The Australian, prime minister Scott Morrison, has consistently said it was “no credible scientific evidence” linking climate change with the fires. This has been rejected by climate scientists, who have said politicians are “burying their heads in the sand while the world is literally burning around them”.

“Anytime I hear ‘don’t talk about climate change’,” Jones said, “anyone in my situation has absolutely no doubt these conditions are extreme and are connected to climate change.”

with Australian Associated Press

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Australia bushfires north of Sydney ‘too big to put out’

Media playback is unsupported on your device

Media caption‘Sydney’s mega fire is getting out of control’

A “mega blaze” raging across a 60km (37 mile) front north-west of Sydney cannot currently be put out, Australian fire officials have warned.

The fire across almost 300,000 hectares (1,150 sq m) is just an hour’s drive from the nation’s most-populous city.

People who cannot defend their property from approaching fires have been told they should leave immediately.

Since October, bushfires have killed six people and destroyed more than 700 homes across Australia.

The severity of the blazes so early in the fire season has caused alarm, and prompted calls for greater action to tackle climate change.

Fires have also raged across Queensland, Victoria, South Australia, Western Australia and Tasmania.

What’s the latest on the ground?

Several fires have combined to form the Gospers Mountain mega blaze, which is more than 283,000 ha in size.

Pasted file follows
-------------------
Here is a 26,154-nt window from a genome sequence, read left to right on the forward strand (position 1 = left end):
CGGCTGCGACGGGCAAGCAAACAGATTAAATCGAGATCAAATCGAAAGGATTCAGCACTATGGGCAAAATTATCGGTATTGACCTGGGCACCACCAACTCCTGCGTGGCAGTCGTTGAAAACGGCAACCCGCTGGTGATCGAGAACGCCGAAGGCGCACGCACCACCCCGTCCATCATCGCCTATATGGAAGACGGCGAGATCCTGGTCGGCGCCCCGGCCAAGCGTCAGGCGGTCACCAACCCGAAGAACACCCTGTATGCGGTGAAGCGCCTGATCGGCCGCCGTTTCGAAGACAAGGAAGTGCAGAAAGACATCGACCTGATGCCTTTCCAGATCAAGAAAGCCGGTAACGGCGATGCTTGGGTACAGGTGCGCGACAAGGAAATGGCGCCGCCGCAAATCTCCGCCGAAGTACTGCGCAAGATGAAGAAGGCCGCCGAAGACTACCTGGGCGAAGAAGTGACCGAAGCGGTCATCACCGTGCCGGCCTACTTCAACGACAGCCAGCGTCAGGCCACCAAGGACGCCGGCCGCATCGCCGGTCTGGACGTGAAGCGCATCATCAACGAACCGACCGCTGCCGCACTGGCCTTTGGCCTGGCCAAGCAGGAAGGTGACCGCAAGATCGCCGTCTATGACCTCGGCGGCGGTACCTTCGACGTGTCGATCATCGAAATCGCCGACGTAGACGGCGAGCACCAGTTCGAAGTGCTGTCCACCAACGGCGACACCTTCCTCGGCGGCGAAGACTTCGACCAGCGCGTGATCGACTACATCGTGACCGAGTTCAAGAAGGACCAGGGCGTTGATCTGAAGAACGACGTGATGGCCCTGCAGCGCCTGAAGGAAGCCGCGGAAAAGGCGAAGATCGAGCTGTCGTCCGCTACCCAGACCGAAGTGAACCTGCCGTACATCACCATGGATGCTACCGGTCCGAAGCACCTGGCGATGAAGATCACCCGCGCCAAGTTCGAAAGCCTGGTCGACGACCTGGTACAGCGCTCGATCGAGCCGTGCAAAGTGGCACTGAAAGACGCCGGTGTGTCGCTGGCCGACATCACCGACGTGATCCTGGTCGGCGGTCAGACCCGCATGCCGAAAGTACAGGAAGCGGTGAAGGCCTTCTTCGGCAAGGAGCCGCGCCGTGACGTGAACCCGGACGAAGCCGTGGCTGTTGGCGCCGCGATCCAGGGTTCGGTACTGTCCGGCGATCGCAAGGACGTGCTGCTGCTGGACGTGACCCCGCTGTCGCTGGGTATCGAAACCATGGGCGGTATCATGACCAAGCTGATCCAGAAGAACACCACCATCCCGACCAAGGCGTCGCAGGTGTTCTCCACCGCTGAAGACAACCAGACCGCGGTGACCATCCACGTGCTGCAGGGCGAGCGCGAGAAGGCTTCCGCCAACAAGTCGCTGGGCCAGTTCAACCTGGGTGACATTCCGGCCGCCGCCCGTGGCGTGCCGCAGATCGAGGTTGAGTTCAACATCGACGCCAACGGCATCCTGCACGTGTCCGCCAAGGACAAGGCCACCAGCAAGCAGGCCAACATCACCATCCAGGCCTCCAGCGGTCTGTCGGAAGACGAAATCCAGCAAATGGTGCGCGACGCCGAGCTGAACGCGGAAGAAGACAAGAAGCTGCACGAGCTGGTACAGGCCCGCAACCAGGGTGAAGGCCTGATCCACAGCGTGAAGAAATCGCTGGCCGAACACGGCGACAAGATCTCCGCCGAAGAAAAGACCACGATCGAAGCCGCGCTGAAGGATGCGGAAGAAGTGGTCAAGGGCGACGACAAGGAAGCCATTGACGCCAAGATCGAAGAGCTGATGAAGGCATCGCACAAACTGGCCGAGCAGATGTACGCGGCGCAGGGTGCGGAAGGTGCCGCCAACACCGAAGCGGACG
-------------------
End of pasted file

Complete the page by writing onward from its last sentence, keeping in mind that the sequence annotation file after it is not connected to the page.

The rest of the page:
At 12:00 local time Saturday (01:00 GMT) 95 fires were burning, with half yet to be contained, the New South Wales Rural Fire Service (NSW RFS) tweeted.

It said that more than 2,200 firefighters “were out in the field”.

At one point on Friday, nine fires had been raised to emergency level warnings, although these decreased markedly amid a brief respite in conditions later in the day.

The blazes north of Sydney were sending black fumes across the city, causing a rise in medical problems.

NSW RFS deputy commissioner, Rob Rogers told national broadcaster ABC: “We cannot stop these fires, they will just keep burning until conditions ease, and then we’ll try to do what we can to contain them.”

He said the 60km stretch from Hawkesbury to Singleton was “just fire that whole way”.

Video footage from the Orangeville area showed firefighters running from a wall of fire and the Walkabout Wildlife Park has evacuated hundreds of animals.

Fire officials in Ingleburn warned: “If your property is not prepared for the bushfire season and you’re not sure you are able or capable of defending your property if a fire approaches you need to leave straight away.”